Today, FPI is going all-in.
Normally, our Football Power Index delivers information in degrees: a percentage chance of this and the likelihood of that. That's the responsible approach to take with a model like this one. But on the precipice of the NFL season, we're throwing caution to the wind and letting FPI deliver predictions with stone-cold certainty.
Of course, keep in mind that in order to do this exercise, we're taking the information that FPI is giving us and then making a leap toward the black and white. FPI does not feel 100 percent certain about anything -- there's a 3.1 percent chance the Patriots will miss the playoffs, after all -- but we'll pretend, for a minute, that it does.
For what it's worth, the 50 percent marker is not special here, either. Some of these predictions are less than 50 percent likely to occur, but that's because they may be the most likely scenarios of possible options or simply because this is, after all, a story about bold predictions. Anyone can guess that the Browns will be bad.
1. The Chiefs will win the AFC West
In a tightly packed division, FPI has decided to push its chips to the middle of the table on ... quarterback Alex Smith?
Right off the bat, this is one of those predictions that comes with a caveat. In this case, FPI thinks there is only a 38.5 percent chance that Kansas City will win the AFC West, though that is the highest in the division.
Regardless, FPI is hitching its wagon to Kansas City. It may not be the sexiest team to pick, but that is why the Chiefs are so often overlooked. There's plenty of preseason hype for Oakland's offense and Denver's defense, but we shouldn't forget about Kansas City's ... special teams.
That's right, the Chiefs have an edge in special teams, and FPI knows it. And this isn't just about what Tyreek Hill did last year, either.
Since 2013, when well-respected coordinator Dave Toub arrived in Kansas City, the Chiefs' special teams have twice been ranked as the best in the league by ESPN's unit efficiency metric, and finished no worse than fifth the other two years. As a result, FPI projects Kansas City to hold a 0.6-point advantage (best in the league) over the average NFL special-teams unit.
Of course, special teams can only get you so far. But the Chiefs' best characteristic is the lack of a unit weakness. All three parts of their team are projected to be above average.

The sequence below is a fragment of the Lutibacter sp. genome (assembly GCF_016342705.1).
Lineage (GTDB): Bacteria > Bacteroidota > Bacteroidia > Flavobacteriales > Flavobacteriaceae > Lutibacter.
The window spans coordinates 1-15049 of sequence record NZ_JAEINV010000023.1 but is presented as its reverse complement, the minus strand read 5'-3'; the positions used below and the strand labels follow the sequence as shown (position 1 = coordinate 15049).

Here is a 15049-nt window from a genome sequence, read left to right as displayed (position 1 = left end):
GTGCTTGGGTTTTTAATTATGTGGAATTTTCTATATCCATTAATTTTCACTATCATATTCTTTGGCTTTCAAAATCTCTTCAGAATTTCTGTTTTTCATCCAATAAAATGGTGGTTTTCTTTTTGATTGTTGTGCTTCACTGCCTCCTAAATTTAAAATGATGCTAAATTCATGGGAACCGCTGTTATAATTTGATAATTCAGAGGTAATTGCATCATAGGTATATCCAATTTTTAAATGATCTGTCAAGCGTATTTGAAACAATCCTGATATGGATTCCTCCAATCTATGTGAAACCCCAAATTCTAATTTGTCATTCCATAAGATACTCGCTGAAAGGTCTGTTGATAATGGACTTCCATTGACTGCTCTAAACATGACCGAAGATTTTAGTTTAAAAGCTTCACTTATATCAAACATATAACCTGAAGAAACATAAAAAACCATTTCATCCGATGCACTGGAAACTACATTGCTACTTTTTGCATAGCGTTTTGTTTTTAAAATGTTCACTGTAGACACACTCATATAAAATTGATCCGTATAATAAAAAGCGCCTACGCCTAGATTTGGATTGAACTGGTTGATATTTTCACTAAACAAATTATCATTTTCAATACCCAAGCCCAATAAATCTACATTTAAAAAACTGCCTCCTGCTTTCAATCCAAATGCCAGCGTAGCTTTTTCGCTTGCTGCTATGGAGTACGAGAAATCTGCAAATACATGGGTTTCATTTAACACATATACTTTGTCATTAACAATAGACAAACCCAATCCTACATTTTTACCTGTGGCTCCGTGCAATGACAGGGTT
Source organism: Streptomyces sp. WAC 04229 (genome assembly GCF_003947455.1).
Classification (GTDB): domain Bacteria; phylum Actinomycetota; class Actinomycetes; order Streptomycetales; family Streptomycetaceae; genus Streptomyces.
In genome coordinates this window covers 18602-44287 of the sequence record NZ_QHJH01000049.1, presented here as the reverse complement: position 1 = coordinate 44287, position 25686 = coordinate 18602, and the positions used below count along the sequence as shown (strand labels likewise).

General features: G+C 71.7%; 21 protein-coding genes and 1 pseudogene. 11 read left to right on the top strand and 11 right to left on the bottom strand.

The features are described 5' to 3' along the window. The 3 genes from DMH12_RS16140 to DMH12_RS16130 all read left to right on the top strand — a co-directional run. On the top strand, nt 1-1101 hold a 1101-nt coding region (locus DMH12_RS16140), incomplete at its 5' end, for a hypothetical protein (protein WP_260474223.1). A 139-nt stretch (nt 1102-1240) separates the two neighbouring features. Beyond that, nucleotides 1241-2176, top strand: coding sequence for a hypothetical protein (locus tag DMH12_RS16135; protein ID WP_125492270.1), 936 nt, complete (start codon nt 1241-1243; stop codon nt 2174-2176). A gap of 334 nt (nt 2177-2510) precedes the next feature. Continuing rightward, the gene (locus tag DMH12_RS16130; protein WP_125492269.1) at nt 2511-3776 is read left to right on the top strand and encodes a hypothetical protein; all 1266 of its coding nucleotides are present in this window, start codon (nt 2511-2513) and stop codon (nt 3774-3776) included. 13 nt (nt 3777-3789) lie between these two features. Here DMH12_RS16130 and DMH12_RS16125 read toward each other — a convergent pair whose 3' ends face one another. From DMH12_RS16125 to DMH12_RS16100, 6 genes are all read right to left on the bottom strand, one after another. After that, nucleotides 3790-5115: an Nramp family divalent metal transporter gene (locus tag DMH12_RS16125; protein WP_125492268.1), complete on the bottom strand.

Yes, even the offense. Smith is a little underrated, too. As much as fans criticize Smith's dink-and-dunk style, he's coming off of a season in which he finished 11th in QBR.
2. The Panthers will return to the postseason
Granted, FPI thought Carolina would walk into the playoffs last year, but then again, who didn't?
Cam Newton unquestionably regressed last season, but the model looks at the Panthers' franchise quarterback with a wider lens. Newton has been solid in the past, and 2016 appears to be the outlier. While not specifically a factor in FPI, the addition of rookie running back Christian McCaffrey ought to help lessen the burden on Newton. No team recorded fewer receptions by running backs last season than the Panthers, and McCaffrey adds a receiving dimension to their backfield.
FPI sees the Panthers as being a jack-of-all-trades team in 2017: decent at everything, exceptional at nothing. Sort of like the Chiefs, but not quite as good.
The chance of this prediction hitting, per FPI, is 45.9 percent, though the model considers the Panthers the 11th-most likely team to reach the postseason.
3. Ezekiel Elliott's suspension won't stop the Cowboys
ESPN's Brian Burke noted recently that the expected-points-per-play difference on Cowboys' rushing attempts with Elliott on the field amounts to about 1.1 net points per game. That's significant, but not enough to hold back Dallas' prolific offense out of the postseason.
FPI doesn't specifically factor Elliott's suspension into its calculation, but that is a factor in the Vegas win total (and the cut taken by the sportsbook, also known as the vig), which is an input for FPI.
As much of a factor as Elliott was in his rookie season, an excellent running back's value pales in comparison to an excellent quarterback's value. And the Cowboys have both.